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I took the above picture this past Sunday night. My wife, Jess, says it reminded her of the journey we’re all on with the Lord. There’s a clear path ahead, but as the grains in the wood capture well the path we have to walk is filled with difficult challenges.

The handrail is a good illustration also of the difficulty that Jonah’s life was marked by. He was a professional prophet who served in the kings court and had what seems to have been a normal prophetic career (2 Kings 14.23-29) before God entered the scene with some very difficult instructions. Go preach and repentance to Nineveh which was an affluent quad-county metro area in the Assyrian home country. Assyria was the on verge of entering the Land of promise and exiling Israel.

The task was so difficult that Jonah opted for self-exile and a self inflicted undoing of the Exodus experience of Israel, choosing rather to go down to depths where Pharoh’s chariots rested.  He choose these things over being the prophet who was known to Israel as the savior of their enemies. Its a powerful story, and Jonah’s own bitterness and self-interest is analogous to Israel’s attitude toward the nations. Here are the four lessons I pulled from the story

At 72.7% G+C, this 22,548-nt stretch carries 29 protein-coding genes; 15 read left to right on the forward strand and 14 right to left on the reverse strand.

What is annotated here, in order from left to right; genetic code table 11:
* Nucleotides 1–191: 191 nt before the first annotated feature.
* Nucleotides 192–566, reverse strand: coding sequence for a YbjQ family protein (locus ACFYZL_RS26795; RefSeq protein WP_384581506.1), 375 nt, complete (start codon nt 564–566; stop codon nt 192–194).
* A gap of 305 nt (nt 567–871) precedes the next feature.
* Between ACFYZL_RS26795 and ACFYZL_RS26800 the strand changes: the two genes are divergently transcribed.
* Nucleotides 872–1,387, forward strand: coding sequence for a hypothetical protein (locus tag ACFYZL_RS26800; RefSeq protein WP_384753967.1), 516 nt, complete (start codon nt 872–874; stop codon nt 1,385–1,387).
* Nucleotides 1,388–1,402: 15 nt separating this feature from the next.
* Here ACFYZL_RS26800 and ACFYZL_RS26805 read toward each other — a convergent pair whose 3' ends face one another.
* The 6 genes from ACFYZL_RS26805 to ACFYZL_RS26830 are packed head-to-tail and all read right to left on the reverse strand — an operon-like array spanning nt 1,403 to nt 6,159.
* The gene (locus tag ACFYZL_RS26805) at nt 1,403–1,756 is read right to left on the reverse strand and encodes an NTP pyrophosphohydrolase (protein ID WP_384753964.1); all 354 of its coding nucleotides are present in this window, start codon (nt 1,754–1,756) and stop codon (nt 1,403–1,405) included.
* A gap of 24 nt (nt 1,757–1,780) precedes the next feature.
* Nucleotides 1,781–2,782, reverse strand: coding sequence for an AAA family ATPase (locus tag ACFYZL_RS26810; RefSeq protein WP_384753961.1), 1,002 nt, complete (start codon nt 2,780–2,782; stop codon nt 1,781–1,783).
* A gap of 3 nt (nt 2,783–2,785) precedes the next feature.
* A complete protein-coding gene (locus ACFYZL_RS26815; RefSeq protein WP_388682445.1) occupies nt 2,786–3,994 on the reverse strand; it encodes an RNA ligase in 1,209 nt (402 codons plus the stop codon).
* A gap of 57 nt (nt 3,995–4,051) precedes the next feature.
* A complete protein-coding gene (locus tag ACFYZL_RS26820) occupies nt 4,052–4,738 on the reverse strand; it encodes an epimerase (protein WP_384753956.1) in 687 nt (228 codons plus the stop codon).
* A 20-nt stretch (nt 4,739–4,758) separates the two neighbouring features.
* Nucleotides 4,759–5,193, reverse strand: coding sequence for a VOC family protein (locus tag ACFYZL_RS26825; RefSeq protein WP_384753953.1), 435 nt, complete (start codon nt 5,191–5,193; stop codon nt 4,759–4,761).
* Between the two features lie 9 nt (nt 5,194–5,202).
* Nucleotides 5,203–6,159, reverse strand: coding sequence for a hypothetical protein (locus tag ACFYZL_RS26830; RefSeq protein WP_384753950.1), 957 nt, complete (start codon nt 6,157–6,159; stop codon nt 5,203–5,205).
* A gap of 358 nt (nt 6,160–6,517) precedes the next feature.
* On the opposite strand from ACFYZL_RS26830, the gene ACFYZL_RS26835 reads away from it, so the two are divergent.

1. God’s heart for the city: The importance of urban missions in redemptive history and the nature of doing urban missions today with a round instead of a flat perception of the city.
  2. God’s heart for the nations: The mysterious inclusion of the nations into the people of God with special attention to Jonah’s relationship to Jesus as missionaries to the nations.
  3. God’s sovereignty over creation and redemption: Divine concurrence in the redemption of morally and spiritually lost people, as well as religious people. 
  4. The prophetic nature of missional living: Prophet embodiment in the prophets, and in Jonah’s life as a way of helping us appreciate the incarnational witness we all have in the public square.

I opened the night reading backwards from Jonah to Genesis and forwards from Jonah to Revelation. Situating the book in the biblical story. We had great conversations about what it means to do missions strategically today. The danger each of us face in growing bitter to the things of God as we follow him into some difficult, apparently outrageous journeys. It was a great night and I left it being able to say I’ll never look at the story of Jonah the same again. Far beyond the debates over the historicity of the book is the matter of much greater significance: how to read Jonah in light of the biblical-story with a missional hermeneutic (see Christopher Wright).

Some inside issues I found intriguing as I prepared for the discussion were the presence of intertextuality in Jonah’s song between it and Exodus and the Psalms (Magonet on Form and Meaning); of course the hot button issue of the genre of the work (T.D. Alexander had a good article on that); and the nature of God’s mysterious sovereignty as he “prepared” all things according to his plan. 

(Photographic art by SetsNService, “Traveling into the sunset“)